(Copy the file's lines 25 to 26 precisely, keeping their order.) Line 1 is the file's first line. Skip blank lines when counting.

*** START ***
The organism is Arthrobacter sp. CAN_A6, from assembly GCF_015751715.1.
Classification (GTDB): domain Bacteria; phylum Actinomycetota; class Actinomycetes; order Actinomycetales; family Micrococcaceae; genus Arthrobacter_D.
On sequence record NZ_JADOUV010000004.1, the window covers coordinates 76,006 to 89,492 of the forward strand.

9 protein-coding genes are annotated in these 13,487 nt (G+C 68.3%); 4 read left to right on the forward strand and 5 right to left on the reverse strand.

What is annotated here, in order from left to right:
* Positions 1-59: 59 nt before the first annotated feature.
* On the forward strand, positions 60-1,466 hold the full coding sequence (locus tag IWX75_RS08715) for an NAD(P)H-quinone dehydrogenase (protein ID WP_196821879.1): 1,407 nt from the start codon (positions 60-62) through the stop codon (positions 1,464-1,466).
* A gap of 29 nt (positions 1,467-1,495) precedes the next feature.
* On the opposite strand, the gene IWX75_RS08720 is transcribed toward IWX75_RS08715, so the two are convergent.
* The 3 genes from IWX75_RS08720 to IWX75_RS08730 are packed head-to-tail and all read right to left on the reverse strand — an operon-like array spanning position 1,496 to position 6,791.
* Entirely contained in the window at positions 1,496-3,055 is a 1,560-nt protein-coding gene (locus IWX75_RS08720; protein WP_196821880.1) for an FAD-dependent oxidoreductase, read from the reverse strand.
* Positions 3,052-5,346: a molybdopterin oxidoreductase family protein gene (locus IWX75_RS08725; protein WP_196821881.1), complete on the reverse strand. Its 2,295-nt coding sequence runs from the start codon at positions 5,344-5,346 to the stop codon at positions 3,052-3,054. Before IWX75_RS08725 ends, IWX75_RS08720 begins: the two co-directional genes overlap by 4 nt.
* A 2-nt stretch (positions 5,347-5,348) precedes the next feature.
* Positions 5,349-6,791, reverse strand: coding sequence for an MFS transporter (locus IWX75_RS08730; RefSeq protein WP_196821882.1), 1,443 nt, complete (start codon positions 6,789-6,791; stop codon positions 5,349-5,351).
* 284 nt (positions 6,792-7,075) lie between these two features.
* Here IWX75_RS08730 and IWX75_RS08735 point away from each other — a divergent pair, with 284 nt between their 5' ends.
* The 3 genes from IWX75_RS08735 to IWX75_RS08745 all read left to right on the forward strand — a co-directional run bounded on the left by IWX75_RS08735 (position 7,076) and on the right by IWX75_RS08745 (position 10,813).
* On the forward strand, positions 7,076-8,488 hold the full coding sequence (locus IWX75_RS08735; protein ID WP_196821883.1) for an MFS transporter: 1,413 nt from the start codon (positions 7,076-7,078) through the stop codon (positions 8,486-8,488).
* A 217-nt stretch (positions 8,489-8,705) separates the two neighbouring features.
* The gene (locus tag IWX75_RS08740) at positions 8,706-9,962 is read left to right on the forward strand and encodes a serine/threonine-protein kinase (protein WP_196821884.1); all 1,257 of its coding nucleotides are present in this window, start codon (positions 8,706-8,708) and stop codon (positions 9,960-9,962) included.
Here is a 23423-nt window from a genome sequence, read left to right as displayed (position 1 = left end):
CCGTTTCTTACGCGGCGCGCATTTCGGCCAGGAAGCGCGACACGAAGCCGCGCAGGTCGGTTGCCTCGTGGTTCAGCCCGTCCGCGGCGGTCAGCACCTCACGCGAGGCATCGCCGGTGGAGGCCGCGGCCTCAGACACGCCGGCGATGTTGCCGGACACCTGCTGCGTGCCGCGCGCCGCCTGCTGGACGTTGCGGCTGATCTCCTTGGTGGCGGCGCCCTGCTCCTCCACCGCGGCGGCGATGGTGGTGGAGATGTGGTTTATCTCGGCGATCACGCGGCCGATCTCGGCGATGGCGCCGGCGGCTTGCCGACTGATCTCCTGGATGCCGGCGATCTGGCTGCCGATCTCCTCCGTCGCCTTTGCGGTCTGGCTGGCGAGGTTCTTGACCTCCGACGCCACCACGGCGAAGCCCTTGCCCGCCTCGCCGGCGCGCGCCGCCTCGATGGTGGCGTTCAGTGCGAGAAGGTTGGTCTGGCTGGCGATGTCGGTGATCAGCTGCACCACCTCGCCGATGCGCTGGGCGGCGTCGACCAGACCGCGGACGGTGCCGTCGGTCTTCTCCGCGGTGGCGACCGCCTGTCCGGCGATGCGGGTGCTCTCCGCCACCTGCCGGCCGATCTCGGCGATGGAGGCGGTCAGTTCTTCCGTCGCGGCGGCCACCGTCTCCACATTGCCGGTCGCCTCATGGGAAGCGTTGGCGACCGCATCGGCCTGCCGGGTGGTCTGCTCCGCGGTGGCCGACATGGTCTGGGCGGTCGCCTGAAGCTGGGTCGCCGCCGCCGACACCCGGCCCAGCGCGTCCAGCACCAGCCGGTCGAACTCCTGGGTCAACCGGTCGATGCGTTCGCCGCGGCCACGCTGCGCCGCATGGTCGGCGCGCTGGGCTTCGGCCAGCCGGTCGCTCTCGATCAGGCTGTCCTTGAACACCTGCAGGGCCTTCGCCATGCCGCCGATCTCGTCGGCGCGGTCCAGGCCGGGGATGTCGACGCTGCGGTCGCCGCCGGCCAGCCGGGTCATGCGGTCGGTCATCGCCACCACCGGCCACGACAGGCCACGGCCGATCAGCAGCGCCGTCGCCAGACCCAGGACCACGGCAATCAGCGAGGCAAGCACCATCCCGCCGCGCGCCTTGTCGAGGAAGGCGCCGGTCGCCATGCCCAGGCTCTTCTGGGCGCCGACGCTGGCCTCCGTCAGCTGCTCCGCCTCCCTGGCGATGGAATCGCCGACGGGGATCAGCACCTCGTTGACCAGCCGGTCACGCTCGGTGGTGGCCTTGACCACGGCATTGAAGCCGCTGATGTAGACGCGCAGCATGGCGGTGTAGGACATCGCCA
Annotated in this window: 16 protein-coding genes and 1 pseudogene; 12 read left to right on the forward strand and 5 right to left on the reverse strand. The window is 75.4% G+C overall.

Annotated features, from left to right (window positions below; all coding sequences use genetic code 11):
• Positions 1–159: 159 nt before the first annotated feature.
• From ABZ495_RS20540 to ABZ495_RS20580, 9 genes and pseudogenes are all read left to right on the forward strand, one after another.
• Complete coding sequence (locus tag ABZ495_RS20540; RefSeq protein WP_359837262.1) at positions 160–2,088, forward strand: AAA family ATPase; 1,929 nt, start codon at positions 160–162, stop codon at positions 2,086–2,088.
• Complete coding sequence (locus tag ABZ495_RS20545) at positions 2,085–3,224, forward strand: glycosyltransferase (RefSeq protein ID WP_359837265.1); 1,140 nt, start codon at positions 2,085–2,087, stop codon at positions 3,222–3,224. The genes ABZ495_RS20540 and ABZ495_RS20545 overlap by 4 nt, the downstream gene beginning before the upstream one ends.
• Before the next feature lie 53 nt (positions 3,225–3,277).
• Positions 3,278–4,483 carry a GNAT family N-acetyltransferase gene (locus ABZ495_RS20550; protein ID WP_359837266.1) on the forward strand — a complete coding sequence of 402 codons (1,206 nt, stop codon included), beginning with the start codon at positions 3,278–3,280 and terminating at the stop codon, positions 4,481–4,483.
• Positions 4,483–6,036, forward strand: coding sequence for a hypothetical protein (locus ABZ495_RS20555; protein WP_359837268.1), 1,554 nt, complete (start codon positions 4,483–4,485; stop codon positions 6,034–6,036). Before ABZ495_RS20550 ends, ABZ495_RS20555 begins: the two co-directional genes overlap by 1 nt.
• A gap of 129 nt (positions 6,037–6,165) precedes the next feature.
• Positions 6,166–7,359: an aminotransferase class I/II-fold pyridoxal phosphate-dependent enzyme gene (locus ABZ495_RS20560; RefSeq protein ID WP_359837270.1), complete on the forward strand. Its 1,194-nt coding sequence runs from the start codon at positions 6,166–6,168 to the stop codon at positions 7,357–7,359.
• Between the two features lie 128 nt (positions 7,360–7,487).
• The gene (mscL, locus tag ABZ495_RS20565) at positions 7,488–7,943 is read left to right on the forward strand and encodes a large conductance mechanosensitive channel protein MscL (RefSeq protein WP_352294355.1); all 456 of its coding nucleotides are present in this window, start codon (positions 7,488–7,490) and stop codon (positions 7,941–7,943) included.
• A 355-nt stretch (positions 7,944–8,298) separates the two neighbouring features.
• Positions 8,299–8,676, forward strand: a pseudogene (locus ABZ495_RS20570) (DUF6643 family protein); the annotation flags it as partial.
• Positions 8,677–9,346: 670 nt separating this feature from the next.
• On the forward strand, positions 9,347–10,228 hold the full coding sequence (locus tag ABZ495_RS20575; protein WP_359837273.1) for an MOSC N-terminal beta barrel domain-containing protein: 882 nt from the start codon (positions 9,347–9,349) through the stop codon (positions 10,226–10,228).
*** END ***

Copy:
• Positions 1–159: 159 nt before the first annotated feature.
• From ABZ495_RS20540 to ABZ495_RS20580, 9 genes and pseudogenes are all read left to right on the forward strand, one after another.